Friday, January 9, 2015

The Buddy Tate Quartet, Texas Tenor

Buddy Tate came into the Basie band in 1939; Lester Young left Basie in 1940. Thereafter the harder, bluesier Tate held sway. His Texas roots and swinging presence was well-received and he went on of course to continue to blow some great horn in various configurations until his passing in 2001.

Sackville records got the good idea of recording him with a top Canadian rhythm section in 1978. Now that Sackville's back catalog is in the hands of Delmark we get to experience that session once again, with a couple of bonus extra cuts for good measure.

Texas Tenor (Sackville 3027) is one of many Tate small group records he made over the years. But it remains one of the best. It is near-definitive later Tate, with a touch of bop now in his playing, but with that patented hard-driving rooted sound as strong as ever.

The backing players are there with him, driving the music to very swinging heights. Pete Magadini is nuanced but direct on drums, bassist Dave Young gets the foundations moving and pianist Wray Downes deftly combines bop, swing and blues feelings that complement Tate's effusions completely yet are worth hearing in themselves.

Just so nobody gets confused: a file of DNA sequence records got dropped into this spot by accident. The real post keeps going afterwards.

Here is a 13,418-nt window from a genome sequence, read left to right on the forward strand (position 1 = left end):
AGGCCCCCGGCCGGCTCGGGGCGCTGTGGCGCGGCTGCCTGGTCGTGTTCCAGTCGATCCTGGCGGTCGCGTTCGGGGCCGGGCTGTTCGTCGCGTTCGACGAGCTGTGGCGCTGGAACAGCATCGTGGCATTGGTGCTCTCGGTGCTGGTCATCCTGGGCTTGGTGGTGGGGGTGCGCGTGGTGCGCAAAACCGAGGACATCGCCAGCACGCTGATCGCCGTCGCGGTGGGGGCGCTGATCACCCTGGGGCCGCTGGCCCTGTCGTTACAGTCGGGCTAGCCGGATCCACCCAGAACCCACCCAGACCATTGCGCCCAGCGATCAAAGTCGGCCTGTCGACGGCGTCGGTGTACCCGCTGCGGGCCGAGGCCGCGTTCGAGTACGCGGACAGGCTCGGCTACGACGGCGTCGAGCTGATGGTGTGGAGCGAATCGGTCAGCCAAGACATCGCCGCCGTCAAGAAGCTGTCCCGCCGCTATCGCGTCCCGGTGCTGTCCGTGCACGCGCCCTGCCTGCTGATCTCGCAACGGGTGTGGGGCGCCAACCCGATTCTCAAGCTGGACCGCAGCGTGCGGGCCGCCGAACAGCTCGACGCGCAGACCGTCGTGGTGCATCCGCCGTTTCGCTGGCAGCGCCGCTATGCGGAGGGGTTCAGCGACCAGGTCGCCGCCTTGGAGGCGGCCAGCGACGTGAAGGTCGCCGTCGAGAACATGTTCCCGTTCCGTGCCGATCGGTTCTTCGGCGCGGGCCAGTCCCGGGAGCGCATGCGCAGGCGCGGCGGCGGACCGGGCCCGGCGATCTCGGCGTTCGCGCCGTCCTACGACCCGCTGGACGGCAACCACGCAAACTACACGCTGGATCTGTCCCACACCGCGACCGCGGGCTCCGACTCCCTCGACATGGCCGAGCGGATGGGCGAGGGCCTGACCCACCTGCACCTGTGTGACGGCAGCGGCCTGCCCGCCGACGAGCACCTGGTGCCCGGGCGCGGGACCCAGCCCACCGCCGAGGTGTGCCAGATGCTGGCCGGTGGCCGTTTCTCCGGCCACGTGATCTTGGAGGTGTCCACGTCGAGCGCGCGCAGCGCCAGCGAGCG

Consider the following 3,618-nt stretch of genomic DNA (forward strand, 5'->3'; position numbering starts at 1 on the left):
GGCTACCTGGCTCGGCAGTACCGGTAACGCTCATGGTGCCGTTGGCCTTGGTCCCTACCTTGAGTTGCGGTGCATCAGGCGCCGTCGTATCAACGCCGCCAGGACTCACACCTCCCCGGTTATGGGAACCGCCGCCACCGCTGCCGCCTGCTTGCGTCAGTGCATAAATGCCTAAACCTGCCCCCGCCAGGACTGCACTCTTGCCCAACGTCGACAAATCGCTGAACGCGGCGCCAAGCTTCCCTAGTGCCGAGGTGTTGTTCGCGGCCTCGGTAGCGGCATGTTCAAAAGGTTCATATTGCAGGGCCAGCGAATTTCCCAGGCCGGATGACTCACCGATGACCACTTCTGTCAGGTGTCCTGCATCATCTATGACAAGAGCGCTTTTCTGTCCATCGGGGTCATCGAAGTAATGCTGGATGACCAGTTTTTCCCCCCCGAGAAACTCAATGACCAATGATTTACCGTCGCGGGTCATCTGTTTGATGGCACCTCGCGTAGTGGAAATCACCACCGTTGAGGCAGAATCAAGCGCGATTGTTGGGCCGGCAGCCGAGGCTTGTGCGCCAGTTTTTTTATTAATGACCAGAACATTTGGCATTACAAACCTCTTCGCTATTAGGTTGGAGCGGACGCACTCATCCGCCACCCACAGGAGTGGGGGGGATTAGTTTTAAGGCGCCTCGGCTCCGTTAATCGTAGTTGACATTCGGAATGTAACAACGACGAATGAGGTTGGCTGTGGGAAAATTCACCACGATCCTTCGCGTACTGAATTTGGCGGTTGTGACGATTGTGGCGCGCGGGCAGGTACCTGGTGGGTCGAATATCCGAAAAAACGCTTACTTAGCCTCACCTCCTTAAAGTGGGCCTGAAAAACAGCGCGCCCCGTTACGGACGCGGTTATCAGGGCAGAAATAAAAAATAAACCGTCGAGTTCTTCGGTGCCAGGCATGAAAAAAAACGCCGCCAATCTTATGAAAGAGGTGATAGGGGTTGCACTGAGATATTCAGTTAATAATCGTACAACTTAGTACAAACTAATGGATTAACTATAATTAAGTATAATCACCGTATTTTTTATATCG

Buddy holds forth on tenor for seven tunes, and spells himself with his own hip clarinet for two more. Chestnut standards are pretty much the order of the day. Tate sees to it that they launch the music into Tate territory with a flourish. We hear him not just swinging hard, but also in his own ballad lushness, as in "Alone Together." That's great.

It's a joy to hear Buddy go at it here. And his bandmates make sure that the whole session swings hard. I for one am glad I have a copy of this now, as I missed it originally. It's a corker.

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